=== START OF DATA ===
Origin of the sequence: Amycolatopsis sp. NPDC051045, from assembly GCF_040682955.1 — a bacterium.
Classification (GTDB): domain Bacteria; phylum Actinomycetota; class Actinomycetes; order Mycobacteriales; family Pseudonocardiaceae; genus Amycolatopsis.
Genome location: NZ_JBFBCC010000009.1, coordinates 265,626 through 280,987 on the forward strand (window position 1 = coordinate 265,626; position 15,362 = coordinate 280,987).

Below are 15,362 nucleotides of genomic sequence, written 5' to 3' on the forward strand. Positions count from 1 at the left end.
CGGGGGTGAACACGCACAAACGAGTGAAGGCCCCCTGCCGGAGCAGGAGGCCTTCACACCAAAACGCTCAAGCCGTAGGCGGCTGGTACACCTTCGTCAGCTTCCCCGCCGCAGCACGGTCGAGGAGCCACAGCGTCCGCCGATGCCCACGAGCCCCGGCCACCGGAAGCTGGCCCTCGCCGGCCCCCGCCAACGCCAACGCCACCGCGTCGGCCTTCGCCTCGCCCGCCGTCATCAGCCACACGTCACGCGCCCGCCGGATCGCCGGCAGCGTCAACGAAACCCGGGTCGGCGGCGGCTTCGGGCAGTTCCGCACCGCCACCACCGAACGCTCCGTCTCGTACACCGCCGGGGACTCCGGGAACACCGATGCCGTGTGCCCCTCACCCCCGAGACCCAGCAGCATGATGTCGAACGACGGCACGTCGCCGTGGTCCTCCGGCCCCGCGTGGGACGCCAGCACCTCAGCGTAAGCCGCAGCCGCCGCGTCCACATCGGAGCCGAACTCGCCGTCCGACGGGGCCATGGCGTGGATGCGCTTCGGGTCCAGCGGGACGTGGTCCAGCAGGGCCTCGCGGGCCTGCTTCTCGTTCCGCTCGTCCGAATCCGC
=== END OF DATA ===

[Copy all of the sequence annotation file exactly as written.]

Origin of the sequence: Amycolatopsis sp. NPDC051045, from assembly GCF_040682955.1 — a bacterium.
Classification (GTDB): domain Bacteria; phylum Actinomycetota; class Actinomycetes; order Mycobacteriales; family Pseudonocardiaceae; genus Amycolatopsis.
Genome location: NZ_JBFBCC010000009.1, coordinates 265,626 through 280,987 on the forward strand (window position 1 = coordinate 265,626; position 15,362 = coordinate 280,987).

Below are 15,362 nucleotides of genomic sequence, written 5' to 3' on the forward strand. Positions count from 1 at the left end.
CGGGGGTGAACACGCACAAACGAGTGAAGGCCCCCTGCCGGAGCAGGAGGCCTTCACACCAAAACGCTCAAGCCGTAGGCGGCTGGTACACCTTCGTCAGCTTCCCCGCCGCAGCACGGTCGAGGAGCCACAGCGTCCGCCGATGCCCACGAGCCCCGGCCACCGGAAGCTGGCCCTCGCCGGCCCCCGCCAACGCCAACGCCACCGCGTCGGCCTTCGCCTCGCCCGCCGTCATCAGCCACACGTCACGCGCCCGCCGGATCGCCGGCAGCGTCAACGAAACCCGGGTCGGCGGCGGCTTCGGGCAGTTCCGCACCGCCACCACCGAACGCTCCGTCTCGTACACCGCCGGGGACTCCGGGAACACCGATGCCGTGTGCCCCTCACCCCCGAGACCCAGCAGCATGATGTCGAACGACGGCACGTCGCCGTGGTCCTCCGGCCCCGCGTGGGACGCCAGCACCTCAGCGTAAGCCGCAGCCGCCGCGTCCACATCGGAGCCGAACTCGCCGTCCGACGGGGCCATGGCGTGGATGCGCTTCGGGTCCAGCGGGACGTGGTCCAGCAGGGCCTCGCGGGCCTGCTTCTCGTTCCGCTCGTCCGAATCCGC